An article in last week’s issue really resonated with me because, for once, the speaker who was quoted seemed to have no truck with the oft-repeated assertion that diversification makes stocks safe investments over time.
We have been fed this line almost as gospel, especially in the last decade. And if the success of the mutual fund business in accumulating trillions of dollars is any indication, the message has worked. That message–that equities are absolutely essential to the health of your portfolio–has rarely been challenged.
Yet here was Zvi Bodie, professor-finance and economics, Boston University School of Management, pretty much pooh-poohing that idea. It’s “complete baloney to say stocks become safe in the long run due to time and diversification,” he said. “History proves that the ups and downs of the market do not cancel out over time.”
Stocks “would not have a risk premium” if they become safe over time, he maintained at an industry retirement conference held last month in (where else but) Las Vegas. Linda Koco attended and wrote the story based on a session examining new retirement paradigms that are emerging.
I think a lot of the public that have migrated to equities over the last decade or two, particularly through mutual funds, recognize the validity on a gut level of that Bodie was making.
All we’ve heard is that equities are supposed to be good for us, but that doesn’t mean we’ve come to love them–or trust them–for that matter.
What it reminds me of is this: I have a cat who needs to get liquid medicine twice a day to help with his internal plumbing problems. No matter how many times my wife and I have tried to convince Chet that he needs the medicine and that it does him good, it doesn’t work. He still tries to spit it out or avoid it every time.
Much as people have been told how they need to take their medicine, i.e., stay the course when the market is tanking, they still sell low and buy high. And they regret while surveying their portfolio’s wreckage.
And more to the point, even in their equity-linked products they want guarantees, especially when those products are what will be their nest eggs for a comfortable or a cruel retirement.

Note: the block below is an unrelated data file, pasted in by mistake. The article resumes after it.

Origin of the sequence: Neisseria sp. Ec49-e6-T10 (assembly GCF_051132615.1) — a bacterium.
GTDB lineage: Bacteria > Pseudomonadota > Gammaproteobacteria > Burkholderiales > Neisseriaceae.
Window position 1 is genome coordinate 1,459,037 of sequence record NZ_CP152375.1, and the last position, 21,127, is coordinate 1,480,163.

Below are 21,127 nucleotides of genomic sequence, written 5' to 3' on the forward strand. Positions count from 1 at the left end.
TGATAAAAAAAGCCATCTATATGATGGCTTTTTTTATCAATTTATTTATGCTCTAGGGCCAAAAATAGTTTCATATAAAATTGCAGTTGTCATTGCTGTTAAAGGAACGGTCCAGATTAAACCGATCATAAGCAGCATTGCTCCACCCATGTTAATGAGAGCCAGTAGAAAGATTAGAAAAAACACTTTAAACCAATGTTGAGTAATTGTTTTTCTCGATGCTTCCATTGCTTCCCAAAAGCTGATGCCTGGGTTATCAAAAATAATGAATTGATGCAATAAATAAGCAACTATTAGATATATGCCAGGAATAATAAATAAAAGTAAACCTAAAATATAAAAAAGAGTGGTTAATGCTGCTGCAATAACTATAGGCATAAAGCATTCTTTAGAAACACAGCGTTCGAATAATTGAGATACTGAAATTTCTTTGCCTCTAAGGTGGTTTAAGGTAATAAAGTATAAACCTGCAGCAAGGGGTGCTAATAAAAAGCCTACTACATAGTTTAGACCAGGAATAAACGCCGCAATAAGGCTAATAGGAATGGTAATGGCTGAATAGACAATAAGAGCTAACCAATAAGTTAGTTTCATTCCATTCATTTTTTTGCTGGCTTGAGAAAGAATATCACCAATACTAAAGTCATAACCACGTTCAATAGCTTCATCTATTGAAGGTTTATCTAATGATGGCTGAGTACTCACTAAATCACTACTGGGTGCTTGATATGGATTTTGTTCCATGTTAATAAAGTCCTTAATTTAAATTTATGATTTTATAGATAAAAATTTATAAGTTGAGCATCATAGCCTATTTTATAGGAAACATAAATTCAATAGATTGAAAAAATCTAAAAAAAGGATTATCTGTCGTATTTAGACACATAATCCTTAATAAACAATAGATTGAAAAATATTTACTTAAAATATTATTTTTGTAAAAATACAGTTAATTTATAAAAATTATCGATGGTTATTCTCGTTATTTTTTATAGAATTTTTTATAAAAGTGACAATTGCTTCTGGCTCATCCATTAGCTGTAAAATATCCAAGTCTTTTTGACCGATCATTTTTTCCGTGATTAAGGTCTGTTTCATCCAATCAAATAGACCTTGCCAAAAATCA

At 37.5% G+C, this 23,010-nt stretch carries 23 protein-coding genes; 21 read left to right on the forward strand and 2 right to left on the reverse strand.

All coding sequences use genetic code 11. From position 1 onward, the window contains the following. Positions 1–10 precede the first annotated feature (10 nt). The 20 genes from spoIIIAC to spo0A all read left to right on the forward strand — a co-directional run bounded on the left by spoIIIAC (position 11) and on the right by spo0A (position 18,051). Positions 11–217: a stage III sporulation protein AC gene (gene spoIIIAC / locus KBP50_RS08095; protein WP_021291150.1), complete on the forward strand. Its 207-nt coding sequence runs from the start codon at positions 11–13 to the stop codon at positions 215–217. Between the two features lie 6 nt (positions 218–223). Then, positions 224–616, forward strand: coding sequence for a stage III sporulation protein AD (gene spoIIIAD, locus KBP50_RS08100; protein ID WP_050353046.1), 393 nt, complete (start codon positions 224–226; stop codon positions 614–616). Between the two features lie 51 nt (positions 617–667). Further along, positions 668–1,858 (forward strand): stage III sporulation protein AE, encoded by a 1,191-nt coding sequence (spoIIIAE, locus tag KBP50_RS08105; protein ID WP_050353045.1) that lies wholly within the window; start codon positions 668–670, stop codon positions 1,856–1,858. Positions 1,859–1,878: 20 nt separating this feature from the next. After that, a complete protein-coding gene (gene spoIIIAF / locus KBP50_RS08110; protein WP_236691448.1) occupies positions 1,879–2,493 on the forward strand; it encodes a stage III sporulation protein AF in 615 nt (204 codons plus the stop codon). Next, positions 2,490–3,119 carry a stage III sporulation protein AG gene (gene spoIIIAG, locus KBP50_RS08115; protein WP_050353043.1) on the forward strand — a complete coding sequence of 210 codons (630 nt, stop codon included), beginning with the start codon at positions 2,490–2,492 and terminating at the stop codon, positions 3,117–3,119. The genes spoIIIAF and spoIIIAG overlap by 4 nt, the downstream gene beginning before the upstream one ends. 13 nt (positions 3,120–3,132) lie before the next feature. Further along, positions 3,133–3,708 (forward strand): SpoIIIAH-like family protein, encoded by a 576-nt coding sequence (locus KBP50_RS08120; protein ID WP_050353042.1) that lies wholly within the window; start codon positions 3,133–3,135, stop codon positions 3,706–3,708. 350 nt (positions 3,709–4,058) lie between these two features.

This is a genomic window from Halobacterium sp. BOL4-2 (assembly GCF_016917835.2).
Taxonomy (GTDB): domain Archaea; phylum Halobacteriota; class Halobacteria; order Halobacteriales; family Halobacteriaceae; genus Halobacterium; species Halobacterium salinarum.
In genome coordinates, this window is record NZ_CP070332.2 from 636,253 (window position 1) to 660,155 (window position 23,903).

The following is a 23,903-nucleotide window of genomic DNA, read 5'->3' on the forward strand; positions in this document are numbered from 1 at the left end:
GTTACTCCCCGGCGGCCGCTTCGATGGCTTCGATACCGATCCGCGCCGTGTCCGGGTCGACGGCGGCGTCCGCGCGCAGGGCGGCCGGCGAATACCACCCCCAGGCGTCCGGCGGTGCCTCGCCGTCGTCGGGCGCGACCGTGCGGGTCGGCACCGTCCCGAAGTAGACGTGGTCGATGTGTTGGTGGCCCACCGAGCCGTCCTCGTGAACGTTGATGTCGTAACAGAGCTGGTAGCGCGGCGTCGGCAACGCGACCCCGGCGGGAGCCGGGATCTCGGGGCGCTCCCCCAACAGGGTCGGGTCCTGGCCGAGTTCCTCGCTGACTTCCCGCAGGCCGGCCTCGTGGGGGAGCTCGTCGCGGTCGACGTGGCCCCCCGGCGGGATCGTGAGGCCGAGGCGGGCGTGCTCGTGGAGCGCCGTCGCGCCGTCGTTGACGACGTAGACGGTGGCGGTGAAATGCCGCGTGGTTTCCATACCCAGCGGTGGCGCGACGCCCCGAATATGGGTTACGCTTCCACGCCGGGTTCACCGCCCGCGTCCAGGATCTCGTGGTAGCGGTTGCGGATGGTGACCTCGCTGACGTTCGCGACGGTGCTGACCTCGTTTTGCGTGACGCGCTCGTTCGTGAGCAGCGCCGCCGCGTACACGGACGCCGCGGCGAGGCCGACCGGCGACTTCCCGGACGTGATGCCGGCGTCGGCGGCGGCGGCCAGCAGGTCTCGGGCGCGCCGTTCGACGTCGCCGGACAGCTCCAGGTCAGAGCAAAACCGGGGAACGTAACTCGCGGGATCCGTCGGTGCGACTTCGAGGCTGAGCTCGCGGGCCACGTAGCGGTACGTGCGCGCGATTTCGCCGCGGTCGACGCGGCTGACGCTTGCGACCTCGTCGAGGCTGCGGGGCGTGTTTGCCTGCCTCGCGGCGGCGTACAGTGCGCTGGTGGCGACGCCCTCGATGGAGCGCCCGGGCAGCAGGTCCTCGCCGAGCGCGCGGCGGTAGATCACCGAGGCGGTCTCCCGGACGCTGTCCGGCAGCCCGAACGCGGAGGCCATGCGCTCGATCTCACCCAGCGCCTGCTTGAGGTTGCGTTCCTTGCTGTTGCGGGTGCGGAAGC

Joe Jordan, senior vice president at MetLife, touched on some similar points during his talk about the new paradigms. “We’ve developed a lot of left-brain analytic tools to solve right-brain emotional issues,” he said. This isn’t sufficient, he added, because “the left brain cannot discern something that’s unspoken or emotional” going on in the consumer.
Jordan then made a point I was really happy to see, which is that the insurance business needs to be sure consumers “understand how insurance is different from the investment point of view and how it delivers value.”
For too many years, the insurance business has felt the need to be an investment product manufacturing wannabe instead of being what it is best, that is to say, a purveyor of products that provide guarantees.
With the rise of living benefits in variable annuities, for instance, I think the business has started to catch on to what it should be doing. The fact that these guarantees have been taken up so dramatically in VAs is proof positive that the public craves safety and security.
More than anything people want their money to be around when they need it. Isn’t that what the public believes insurance is for?
And in a tough economic environment such as we’re entering now, guarantees, I believe, have a glamour all their own. We just have to see it as such.